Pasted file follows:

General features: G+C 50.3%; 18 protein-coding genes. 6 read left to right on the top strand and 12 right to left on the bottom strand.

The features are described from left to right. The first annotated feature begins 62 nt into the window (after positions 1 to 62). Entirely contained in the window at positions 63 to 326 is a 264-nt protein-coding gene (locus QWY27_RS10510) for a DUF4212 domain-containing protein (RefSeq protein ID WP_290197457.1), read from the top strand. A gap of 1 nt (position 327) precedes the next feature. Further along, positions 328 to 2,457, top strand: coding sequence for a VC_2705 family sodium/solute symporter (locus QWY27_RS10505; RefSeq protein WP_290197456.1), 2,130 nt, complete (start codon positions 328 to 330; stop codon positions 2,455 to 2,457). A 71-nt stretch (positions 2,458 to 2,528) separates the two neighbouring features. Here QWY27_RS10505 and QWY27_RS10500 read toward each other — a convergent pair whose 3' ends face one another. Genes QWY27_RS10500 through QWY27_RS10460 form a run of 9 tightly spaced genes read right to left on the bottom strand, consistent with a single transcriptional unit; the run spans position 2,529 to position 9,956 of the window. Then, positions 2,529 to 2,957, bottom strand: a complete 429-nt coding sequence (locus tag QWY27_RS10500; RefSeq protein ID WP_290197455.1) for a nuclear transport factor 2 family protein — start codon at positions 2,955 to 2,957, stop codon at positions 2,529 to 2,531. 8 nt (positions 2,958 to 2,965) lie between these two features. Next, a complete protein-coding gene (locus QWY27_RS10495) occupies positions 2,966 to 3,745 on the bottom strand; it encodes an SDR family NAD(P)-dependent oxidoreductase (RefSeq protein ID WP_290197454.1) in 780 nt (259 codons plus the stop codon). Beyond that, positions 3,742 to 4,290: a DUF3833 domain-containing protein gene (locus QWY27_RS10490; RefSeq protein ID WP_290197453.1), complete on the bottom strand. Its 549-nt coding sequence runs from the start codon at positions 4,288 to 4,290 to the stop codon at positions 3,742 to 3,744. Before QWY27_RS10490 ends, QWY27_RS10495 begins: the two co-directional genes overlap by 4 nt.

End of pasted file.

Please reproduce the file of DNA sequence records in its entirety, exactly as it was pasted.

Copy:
General features: G+C 50.3%; 18 protein-coding genes. 6 read left to right on the top strand and 12 right to left on the bottom strand.

The features are described from left to right. The first annotated feature begins 62 nt into the window (after positions 1 to 62). Entirely contained in the window at positions 63 to 326 is a 264-nt protein-coding gene (locus QWY27_RS10510) for a DUF4212 domain-containing protein (RefSeq protein ID WP_290197457.1), read from the top strand. A gap of 1 nt (position 327) precedes the next feature. Further along, positions 328 to 2,457, top strand: coding sequence for a VC_2705 family sodium/solute symporter (locus QWY27_RS10505; RefSeq protein WP_290197456.1), 2,130 nt, complete (start codon positions 328 to 330; stop codon positions 2,455 to 2,457). A 71-nt stretch (positions 2,458 to 2,528) separates the two neighbouring features. Here QWY27_RS10505 and QWY27_RS10500 read toward each other — a convergent pair whose 3' ends face one another. Genes QWY27_RS10500 through QWY27_RS10460 form a run of 9 tightly spaced genes read right to left on the bottom strand, consistent with a single transcriptional unit; the run spans position 2,529 to position 9,956 of the window. Then, positions 2,529 to 2,957, bottom strand: a complete 429-nt coding sequence (locus tag QWY27_RS10500; RefSeq protein ID WP_290197455.1) for a nuclear transport factor 2 family protein — start codon at positions 2,955 to 2,957, stop codon at positions 2,529 to 2,531. 8 nt (positions 2,958 to 2,965) lie between these two features. Next, a complete protein-coding gene (locus QWY27_RS10495) occupies positions 2,966 to 3,745 on the bottom strand; it encodes an SDR family NAD(P)-dependent oxidoreductase (RefSeq protein ID WP_290197454.1) in 780 nt (259 codons plus the stop codon). Beyond that, positions 3,742 to 4,290: a DUF3833 domain-containing protein gene (locus QWY27_RS10490; RefSeq protein ID WP_290197453.1), complete on the bottom strand. Its 549-nt coding sequence runs from the start codon at positions 4,288 to 4,290 to the stop codon at positions 3,742 to 3,744. Before QWY27_RS10490 ends, QWY27_RS10495 begins: the two co-directional genes overlap by 4 nt.